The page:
Few UK birds are more striking than the bullfinch. With its vibrant pink breast and white rump, the male is among our most colourful birds. Despite their bold appearance, bullfinches are shy and often wary of humans. But they can still be attracted to gardens. Here are some tips for encouraging these beautiful birds to visit your patch.

What do bullfinches eat?

The natural diet of bullfinches is dominated by tree buds, shoots and flowers in spring, with seeds becoming more important in summer to winter. Invertebrates are also caught as food for growing chicks.

Bullfinches will sometimes visit bird feeders containing seeds, so be sure to offer these to increase your chances of a visit. If you have space, why not plant a fruiting tree? This way you’ll be providing a natural food source and helping a host of other wildlife too.

How and when do bullfinches nest?

It’s unusual for bullfinches to nest in gardens. As a shy species they prefer to build their nest in thick cover and rarely use nest boxes. But if your garden has areas of dense vegetation and is close to woodland, there is a chance bullfinches could use it as a nesting site.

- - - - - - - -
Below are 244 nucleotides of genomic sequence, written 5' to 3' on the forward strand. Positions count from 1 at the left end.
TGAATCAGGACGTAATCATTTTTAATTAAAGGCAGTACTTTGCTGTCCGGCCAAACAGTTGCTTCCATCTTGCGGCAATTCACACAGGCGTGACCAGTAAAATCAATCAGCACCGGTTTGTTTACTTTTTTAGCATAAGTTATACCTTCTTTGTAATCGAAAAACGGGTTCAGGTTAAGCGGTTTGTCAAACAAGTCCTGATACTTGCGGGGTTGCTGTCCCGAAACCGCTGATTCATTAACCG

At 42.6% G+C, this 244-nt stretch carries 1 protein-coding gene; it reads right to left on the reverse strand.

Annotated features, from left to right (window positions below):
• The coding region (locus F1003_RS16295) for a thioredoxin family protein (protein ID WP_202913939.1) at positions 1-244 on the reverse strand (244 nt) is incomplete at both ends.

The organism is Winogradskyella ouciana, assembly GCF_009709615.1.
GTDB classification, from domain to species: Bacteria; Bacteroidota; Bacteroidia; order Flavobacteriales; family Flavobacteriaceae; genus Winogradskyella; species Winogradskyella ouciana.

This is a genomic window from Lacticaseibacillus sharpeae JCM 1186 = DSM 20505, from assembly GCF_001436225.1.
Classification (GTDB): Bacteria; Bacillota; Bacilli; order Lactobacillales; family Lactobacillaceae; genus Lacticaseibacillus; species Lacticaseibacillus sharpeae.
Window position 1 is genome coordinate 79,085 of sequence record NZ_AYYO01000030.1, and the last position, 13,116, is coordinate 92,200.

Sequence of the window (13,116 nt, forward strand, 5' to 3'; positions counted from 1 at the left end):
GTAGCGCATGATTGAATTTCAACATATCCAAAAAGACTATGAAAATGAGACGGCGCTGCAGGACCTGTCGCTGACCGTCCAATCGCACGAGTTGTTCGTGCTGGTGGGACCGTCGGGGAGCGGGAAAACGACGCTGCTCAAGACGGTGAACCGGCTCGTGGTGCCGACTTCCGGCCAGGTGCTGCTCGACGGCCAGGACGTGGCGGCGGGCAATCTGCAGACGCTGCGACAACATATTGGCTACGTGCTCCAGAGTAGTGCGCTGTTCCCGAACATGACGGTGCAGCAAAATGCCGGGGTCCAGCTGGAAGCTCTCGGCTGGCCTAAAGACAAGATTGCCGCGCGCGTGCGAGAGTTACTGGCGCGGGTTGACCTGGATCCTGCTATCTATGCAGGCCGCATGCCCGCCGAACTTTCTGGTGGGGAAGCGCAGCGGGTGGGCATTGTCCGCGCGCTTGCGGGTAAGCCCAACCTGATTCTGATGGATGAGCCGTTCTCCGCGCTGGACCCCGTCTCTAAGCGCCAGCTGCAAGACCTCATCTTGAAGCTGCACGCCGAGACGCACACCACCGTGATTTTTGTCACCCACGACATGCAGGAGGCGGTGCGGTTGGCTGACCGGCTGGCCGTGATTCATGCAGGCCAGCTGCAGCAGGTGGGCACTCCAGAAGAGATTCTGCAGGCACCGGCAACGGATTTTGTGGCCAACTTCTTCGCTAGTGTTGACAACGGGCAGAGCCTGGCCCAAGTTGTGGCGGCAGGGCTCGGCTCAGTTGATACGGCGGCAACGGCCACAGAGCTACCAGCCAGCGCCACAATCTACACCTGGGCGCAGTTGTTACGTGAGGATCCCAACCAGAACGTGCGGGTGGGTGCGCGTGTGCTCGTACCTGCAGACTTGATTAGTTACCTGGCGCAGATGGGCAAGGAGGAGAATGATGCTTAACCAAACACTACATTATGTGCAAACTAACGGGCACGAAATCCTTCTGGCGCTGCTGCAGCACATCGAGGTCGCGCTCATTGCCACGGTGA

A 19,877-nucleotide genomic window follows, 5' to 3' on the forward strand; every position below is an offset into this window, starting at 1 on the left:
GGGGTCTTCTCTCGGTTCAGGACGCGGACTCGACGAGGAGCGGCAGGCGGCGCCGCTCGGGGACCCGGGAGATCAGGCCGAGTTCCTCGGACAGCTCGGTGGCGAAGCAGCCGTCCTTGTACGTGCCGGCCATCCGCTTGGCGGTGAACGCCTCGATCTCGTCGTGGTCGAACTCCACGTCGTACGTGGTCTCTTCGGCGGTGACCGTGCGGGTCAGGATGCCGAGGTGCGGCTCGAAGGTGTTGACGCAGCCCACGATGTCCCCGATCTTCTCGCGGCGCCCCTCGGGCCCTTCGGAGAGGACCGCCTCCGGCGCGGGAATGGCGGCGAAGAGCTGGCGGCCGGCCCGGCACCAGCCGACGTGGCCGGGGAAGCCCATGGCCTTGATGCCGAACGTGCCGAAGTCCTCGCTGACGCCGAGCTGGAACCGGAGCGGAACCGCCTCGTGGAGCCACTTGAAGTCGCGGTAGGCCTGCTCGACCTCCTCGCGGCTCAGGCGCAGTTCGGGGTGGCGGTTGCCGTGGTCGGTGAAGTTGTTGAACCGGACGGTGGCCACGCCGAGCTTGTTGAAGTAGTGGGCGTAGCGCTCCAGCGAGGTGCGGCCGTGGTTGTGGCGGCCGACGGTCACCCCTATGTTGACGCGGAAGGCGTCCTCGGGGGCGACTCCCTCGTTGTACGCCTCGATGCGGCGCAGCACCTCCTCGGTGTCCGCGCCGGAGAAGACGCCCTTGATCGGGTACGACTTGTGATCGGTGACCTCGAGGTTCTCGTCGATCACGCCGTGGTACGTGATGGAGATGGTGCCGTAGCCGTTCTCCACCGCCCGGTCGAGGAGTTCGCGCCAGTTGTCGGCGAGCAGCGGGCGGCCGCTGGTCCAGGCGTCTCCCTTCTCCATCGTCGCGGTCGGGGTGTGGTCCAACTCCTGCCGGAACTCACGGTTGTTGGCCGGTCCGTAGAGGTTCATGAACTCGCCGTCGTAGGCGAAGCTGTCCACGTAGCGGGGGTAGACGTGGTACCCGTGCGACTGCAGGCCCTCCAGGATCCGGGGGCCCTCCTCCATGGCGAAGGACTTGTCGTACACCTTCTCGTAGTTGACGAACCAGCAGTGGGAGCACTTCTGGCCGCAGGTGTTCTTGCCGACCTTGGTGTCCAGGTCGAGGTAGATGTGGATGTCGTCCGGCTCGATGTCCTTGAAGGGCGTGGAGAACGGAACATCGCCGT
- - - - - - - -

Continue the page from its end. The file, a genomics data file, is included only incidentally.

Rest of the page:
Bullfinches tend to lay their eggs between May and July. They will often raise two broods of young and even three in a good year. Four to five eggs are normally laid, hatching after around two weeks. The chicks will stay in the nest for a similar amount of time before fledging.

How to identify bullfinches

If you’re not sure if bullfinches are already visiting your garden, here are a few identification tips:

Colour: male bullfinches have a bright pink-red breast and cheeks, a black cap and grey wings. Females have a duller grey-pink breast. Both sexes have a white rump that is visible in flight.

Beak: bullfinches have a short, powerful-looking beak.

Size: bullfinches are relatively stocky for small birds and are a little larger than a robin.

Similar species: you may confuse bullfinches with chaffinches. Male chaffinches also have a brightly coloured breast, but lack the bullfinch’s black cap and have a generally less powerful appearance.

Did you know?

Bullfinch numbers dropped by roughly 40% between 1970 and 2015. An increase has occurred in recent years thankfully, but the species remains of conservation concern.

According to research from the British Trust for Ornithology, bullfinches are only found in around 10% of UK gardens, so don’t be disheartened if they don’t visit yours immediately. By providing food, shelter and suitable habitat you’ll attract several other bird species and perhaps one day a bullfinch will be among them. If you’re really keen to see a bullfinch, look for them along woodland edges and in hedgerows.

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